Dana, John Cotton
John Cotton Dana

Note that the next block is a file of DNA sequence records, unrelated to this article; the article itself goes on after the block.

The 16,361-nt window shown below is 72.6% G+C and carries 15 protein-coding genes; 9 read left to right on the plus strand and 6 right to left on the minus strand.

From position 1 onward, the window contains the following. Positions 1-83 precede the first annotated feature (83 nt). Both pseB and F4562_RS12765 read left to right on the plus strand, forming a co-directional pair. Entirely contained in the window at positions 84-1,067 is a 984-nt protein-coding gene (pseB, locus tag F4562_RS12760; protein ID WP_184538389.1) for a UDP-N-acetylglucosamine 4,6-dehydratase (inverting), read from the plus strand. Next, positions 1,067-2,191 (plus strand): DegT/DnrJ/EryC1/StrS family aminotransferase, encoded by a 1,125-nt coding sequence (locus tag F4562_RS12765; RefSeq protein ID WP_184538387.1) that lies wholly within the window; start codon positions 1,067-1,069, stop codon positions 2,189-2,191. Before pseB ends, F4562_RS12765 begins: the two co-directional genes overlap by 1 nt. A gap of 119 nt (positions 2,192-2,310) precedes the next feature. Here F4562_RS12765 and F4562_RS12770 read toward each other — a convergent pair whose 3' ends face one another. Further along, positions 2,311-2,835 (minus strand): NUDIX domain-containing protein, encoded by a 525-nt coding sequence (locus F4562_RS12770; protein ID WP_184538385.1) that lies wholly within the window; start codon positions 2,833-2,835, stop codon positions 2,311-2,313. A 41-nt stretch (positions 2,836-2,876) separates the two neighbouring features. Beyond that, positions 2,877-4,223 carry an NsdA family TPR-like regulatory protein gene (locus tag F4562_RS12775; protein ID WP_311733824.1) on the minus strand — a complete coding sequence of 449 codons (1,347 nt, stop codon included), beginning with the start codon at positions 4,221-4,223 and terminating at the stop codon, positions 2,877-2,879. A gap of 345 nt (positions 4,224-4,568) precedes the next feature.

Woodstock, VT, USA
New York, NY, USA